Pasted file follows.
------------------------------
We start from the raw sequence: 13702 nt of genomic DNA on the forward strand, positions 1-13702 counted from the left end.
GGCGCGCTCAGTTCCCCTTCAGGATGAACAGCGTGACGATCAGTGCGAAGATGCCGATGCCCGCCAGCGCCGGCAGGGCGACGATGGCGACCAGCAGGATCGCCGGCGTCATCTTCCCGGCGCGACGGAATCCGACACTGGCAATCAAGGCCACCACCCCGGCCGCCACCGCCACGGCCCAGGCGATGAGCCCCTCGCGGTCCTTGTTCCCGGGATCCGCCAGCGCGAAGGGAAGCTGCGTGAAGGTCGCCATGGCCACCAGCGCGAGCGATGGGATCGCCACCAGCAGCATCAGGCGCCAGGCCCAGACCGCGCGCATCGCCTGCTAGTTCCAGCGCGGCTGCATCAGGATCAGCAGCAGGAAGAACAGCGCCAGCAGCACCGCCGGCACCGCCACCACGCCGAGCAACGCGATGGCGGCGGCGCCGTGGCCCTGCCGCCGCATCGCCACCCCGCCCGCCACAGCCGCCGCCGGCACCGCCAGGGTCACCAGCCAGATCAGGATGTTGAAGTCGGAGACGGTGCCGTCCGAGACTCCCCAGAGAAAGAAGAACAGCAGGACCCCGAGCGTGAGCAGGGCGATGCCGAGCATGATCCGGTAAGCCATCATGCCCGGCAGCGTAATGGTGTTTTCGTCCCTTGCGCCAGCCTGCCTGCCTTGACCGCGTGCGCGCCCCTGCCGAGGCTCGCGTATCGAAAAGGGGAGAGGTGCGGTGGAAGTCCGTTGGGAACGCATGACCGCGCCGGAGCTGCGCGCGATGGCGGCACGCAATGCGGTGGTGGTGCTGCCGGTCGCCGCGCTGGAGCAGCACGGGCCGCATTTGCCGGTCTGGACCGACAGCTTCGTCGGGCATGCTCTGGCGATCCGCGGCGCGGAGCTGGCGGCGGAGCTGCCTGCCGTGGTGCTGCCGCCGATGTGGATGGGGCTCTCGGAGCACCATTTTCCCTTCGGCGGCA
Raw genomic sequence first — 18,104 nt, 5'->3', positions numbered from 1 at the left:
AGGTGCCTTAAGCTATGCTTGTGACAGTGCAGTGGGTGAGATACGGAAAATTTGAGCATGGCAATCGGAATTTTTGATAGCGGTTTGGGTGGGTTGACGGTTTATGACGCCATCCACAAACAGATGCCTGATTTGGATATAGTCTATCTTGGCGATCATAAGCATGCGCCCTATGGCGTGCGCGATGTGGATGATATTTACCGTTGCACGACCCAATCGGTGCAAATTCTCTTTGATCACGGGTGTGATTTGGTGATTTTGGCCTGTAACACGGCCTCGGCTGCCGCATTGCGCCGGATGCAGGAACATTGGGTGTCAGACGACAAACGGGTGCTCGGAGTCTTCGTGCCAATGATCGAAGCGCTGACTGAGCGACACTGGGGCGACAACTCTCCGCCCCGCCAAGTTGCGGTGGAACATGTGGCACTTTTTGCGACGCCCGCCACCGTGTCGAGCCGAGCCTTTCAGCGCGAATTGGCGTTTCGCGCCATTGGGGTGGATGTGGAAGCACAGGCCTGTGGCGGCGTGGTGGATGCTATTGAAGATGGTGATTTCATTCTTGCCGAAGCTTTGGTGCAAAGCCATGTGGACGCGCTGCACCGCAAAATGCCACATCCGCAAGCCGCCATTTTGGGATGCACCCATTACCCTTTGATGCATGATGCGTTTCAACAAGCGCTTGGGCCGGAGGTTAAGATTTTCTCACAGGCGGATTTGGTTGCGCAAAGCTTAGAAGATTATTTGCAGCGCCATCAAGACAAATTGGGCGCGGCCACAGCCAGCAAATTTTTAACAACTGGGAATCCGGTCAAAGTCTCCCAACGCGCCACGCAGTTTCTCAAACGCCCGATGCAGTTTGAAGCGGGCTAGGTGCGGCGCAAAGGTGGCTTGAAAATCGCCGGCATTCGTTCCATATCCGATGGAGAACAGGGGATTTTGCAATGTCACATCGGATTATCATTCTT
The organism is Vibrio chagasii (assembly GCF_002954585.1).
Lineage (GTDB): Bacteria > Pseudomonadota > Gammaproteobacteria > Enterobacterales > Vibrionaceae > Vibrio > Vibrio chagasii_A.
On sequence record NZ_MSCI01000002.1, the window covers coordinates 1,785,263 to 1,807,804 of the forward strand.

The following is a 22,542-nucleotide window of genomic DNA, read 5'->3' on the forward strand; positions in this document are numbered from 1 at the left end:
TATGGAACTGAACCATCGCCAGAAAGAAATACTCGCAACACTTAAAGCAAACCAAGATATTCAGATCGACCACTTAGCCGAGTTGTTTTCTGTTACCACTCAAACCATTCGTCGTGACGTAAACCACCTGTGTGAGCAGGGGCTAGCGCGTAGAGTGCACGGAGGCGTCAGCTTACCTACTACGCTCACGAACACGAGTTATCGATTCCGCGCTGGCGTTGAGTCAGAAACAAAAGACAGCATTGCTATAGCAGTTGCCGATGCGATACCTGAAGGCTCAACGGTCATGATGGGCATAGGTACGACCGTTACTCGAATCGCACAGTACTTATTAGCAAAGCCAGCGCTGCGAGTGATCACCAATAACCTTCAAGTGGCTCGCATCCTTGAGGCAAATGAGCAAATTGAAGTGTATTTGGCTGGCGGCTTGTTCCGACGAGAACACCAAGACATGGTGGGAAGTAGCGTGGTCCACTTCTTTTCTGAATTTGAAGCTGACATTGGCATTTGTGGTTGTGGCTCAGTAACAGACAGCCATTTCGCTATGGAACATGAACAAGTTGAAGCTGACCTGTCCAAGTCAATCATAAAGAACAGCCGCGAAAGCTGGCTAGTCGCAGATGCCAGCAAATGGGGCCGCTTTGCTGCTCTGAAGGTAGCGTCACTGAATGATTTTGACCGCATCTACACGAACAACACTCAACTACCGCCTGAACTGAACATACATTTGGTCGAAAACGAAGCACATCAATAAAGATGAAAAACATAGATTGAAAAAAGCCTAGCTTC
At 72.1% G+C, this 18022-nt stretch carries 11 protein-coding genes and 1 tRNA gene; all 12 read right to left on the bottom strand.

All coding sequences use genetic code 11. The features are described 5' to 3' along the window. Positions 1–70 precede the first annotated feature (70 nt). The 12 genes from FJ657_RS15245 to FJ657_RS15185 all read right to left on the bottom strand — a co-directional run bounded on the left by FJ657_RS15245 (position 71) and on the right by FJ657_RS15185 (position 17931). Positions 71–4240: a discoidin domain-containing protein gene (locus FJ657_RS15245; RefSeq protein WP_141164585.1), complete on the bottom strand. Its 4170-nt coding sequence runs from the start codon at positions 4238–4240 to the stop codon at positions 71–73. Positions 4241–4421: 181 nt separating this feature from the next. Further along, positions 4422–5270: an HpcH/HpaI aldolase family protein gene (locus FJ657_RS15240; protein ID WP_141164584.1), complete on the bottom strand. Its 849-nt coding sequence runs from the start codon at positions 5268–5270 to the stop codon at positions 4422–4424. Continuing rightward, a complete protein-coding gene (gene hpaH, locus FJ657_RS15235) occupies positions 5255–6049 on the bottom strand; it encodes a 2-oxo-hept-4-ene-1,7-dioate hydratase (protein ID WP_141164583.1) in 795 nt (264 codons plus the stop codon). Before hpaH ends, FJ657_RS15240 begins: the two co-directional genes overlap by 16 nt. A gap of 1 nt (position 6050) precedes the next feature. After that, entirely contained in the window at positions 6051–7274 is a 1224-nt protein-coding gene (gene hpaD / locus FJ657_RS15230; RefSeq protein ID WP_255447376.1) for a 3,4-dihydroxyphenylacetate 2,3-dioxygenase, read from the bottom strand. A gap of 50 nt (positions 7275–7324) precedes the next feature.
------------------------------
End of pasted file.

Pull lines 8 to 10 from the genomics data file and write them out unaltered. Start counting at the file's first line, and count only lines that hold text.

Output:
The following is a 22,542-nucleotide window of genomic DNA, read 5'->3' on the forward strand; positions in this document are numbered from 1 at the left end:
TATGGAACTGAACCATCGCCAGAAAGAAATACTCGCAACACTTAAAGCAAACCAAGATATTCAGATCGACCACTTAGCCGAGTTGTTTTCTGTTACCACTCAAACCATTCGTCGTGACGTAAACCACCTGTGTGAGCAGGGGCTAGCGCGTAGAGTGCACGGAGGCGTCAGCTTACCTACTACGCTCACGAACACGAGTTATCGATTCCGCGCTGGCGTTGAGTCAGAAACAAAAGACAGCATTGCTATAGCAGTTGCCGATGCGATACCTGAAGGCTCAACGGTCATGATGGGCATAGGTACGACCGTTACTCGAATCGCACAGTACTTATTAGCAAAGCCAGCGCTGCGAGTGATCACCAATAACCTTCAAGTGGCTCGCATCCTTGAGGCAAATGAGCAAATTGAAGTGTATTTGGCTGGCGGCTTGTTCCGACGAGAACACCAAGACATGGTGGGAAGTAGCGTGGTCCACTTCTTTTCTGAATTTGAAGCTGACATTGGCATTTGTGGTTGTGGCTCAGTAACAGACAGCCATTTCGCTATGGAACATGAACAAGTTGAAGCTGACCTGTCCAAGTCAATCATAAAGAACAGCCGCGAAAGCTGGCTAGTCGCAGATGCCAGCAAATGGGGCCGCTTTGCTGCTCTGAAGGTAGCGTCACTGAATGATTTTGACCGCATCTACACGAACAACACTCAACTACCGCCTGAACTGAACATACATTTGGTCGAAAACGAAGCACATCAATAAAGATGAAAAACATAGATTGAAAAAAGCCTAGCTTC
At 72.1% G+C, this 18022-nt stretch carries 11 protein-coding genes and 1 tRNA gene; all 12 read right to left on the bottom strand.